Even if \(\varPi \) is allowed to selfdestruct, whenever \(s\ge d\) and \(p\ge n+\theta 1\), leaky spacebounded nonmalleability requires \(\ell \ge \theta \). This can be seen by considering the following attack. An \(s\)bounded algorithm \(\mathsf {A}^1_{c_0,c_1}\), with hardwired two valid encodings \(c_0,c_1\in \{0,1\}^n\) of two distinct messages \(x_0,x_1\in \{0,1\}^k\) does the following: (i) Decodes c obtaining x (which requires \(d\le s\) bits of space); (ii) Stores the first \(\theta 1\) bits of x in the persistent storage \(\tilde{\sigma }_0\); (iii) If the \(\theta \)th bit of x is one, it replaces c with \(\tilde{c} = c_1\), else it replaces c with \(\tilde{c} = c_0\). During the next tampering query, \(\mathsf {D}\) can specify an algorithm \(\mathsf {A}^2_{c_0,c_1}\) that overwrites the target encoding with either \(c_0\) or \(c_1\) depending on the first^{11} bit of \(\tilde{\sigma }_0\) being zero or one, and so on until the first \(\theta 1\) bits of x are leaked. So in total, it is able to leak at least \(\theta \) bits of x (including the \(\theta \)th bit of x leaked by \(\mathsf {A}^1\)).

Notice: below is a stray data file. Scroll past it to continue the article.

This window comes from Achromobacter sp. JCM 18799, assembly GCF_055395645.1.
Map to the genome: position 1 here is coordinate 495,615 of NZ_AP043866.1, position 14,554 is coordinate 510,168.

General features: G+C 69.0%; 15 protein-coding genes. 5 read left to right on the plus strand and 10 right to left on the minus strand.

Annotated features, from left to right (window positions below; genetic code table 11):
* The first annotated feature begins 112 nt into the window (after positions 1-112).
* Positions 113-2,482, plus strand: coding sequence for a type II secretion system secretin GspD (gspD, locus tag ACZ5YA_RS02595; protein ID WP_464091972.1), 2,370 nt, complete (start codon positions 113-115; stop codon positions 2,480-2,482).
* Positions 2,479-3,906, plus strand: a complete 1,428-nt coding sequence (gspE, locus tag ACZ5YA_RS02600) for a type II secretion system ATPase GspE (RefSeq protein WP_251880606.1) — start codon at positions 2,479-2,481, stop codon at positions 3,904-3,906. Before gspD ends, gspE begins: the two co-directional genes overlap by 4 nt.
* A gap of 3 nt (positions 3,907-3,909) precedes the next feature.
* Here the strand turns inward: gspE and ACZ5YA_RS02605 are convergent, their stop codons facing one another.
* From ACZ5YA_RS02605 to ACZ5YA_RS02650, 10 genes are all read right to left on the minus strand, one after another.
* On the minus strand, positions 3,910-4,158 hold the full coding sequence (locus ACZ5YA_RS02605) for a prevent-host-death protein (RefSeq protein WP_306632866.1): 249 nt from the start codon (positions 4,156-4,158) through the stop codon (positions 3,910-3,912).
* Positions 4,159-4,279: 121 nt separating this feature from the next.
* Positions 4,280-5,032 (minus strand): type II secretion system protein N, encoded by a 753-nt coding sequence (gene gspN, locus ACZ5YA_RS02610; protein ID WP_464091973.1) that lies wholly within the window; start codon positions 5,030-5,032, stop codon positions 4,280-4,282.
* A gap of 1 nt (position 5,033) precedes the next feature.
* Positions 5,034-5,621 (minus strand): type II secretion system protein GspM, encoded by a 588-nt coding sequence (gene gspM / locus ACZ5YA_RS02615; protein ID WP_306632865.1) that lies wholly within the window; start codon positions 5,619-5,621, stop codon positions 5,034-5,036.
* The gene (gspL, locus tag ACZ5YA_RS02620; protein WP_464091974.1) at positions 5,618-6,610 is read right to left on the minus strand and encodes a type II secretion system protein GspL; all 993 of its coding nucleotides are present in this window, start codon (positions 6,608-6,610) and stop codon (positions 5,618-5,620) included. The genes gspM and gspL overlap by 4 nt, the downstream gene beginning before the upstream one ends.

The previous attack clearly implies that it is impossible to achieve leaky spacebounded nonmalleability, for nontrivial values of \(\ell \), whenever \(s\ge d\), \(\theta =k\), and \(p\ge n + k  \varepsilon \), for \(\varepsilon \in O(\log \lambda )\). A simple variant of the above attack, where essentially \(\mathsf {D}\) aims at leaking the target encoding c instead of the input x, yields a similar impossibility result whenever \(s\ge p\), \(d\in \mathbb {N}\), \(\theta =n\), and \(p\ge 2n  \varepsilon \), for \(\varepsilon \in O(\log \lambda )\).
The above discussion is summarized in the following theorem (see also Fig. 1 for a pictorial representation).
Theorem 1
 (i)